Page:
This is the fifth and final installment in “The Business of Hiking” series. The previous four installments focused on business strategies I was reminded of on specific hikes during a recent trip to the Smoky Mountains. This post discusses the more general topic of approaching life’s ups and downs differently. Climbing up a hill is much different than running or walking back down it.
Uphill and downhill are equally challenging
However, going uphill and coming back downhill are both difficult and challenging in their own ways. It’s in the recognition of these differences that we learn a valuable business strategy lesson.
- Uphill is representative of the tough times in business. You need to be slow and methodical; carefully picking your way and conserving your energy or resources.
- Downhill is representative of the good times when sales are flowing in. This is a time to watch your footing because it’s much easier to stumble and fall when the going is easy like it is on the downhill portion of a hike.
More on the uphill
While hiking uphill with a loaded backpack and carefully choosing my footing, I caught myself thinking about how difficult and slow it can be to start a business or to face the equally challenging task of working through a business slowdown or other crisis.
At times like these, you must move slowly and carefully to conserve valuable resources like your time, energy and money. There is, however, an important distinction between moving slowly and procrastinating or being indecisive. When the going is tough in business or hiking, it’s time to make decisions as quickly as you reasonably can and keep moving. The only way to get up the hill or out of the tough times is to keep moving.
More on the downhill
Sometimes when I hit a downhill on a trail I get a little reckless. I start almost running down the hill because it feels so easy and effortless compared to going uphill. What you forget is how hard on your knees and hips the downhill can be (especially for an old guy). You also forget how treacherous a fall can be if you are basically running down the mountain trail. This is comparable to when business is great and the sales are just flowing in. It’s easy to forget to apply an appropriate amount of caution to your plans and actions.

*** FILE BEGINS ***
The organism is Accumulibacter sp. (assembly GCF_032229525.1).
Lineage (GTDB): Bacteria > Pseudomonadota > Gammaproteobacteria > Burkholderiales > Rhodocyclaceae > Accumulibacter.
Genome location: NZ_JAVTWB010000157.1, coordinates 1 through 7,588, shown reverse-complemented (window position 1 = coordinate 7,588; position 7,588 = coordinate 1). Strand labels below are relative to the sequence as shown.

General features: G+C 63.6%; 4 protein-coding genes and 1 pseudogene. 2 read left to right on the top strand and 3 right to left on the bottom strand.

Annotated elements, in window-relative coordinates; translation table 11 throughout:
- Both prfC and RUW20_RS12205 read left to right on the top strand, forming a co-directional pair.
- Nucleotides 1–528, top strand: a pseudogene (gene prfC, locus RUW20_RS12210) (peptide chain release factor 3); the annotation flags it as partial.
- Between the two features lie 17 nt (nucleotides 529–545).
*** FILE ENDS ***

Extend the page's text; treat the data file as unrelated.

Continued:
At times like these, slowing things down a bit can be a good idea. In business take a little longer to consider the return on investment of that business trip you can now afford. Would you take that same business trip if you were on an uphill and it would drain the vast majority of your financial resources? If the answer is yes, then the decision is pretty easy – go for it. If you aren’t sure; then this is a good time to put off the decision and consider if the potential return on investment justifies the expense.
Sure I can run back down the trail, but is that worth the risk of a sprained ankle – or worse? How handy could that money be when you hit another rough patch?
Learning to recognize changes in the business terrain
If 20 years in business has taught me one thing, it’s that you have to learn to look for leading and trailing indicators of business cycles. On the hiking trail, you normally know if you are going uphill or downhill. In business it’s not always clear that you’ve entered an uphill cycle until you’re well into it.
For example, I now watch both cash flow and sales separately in my businesses. Yes it’s the actual cash in and expenses out that determine how much we are making today; but it’s the sales that determine how much we will be making in the future. That’s because about 80 percent of our customers pay in somewhere between 15 and 90 days. So we could be in a serious downhill run based upon cash coming in, but at the same time be in an uphill battle with sales that will impact the cash in down the trail a bit.
So now we plan current expenditures for things like business trips, new computers and the like based upon sales – not cash in. We need to know that we’ll continue to have good income 30, 60 and 90 days from now. Basically we become map makers for the trail that is our business. With a decent map, you have a better chance of predicting how far ahead the next uphill or downhill might be.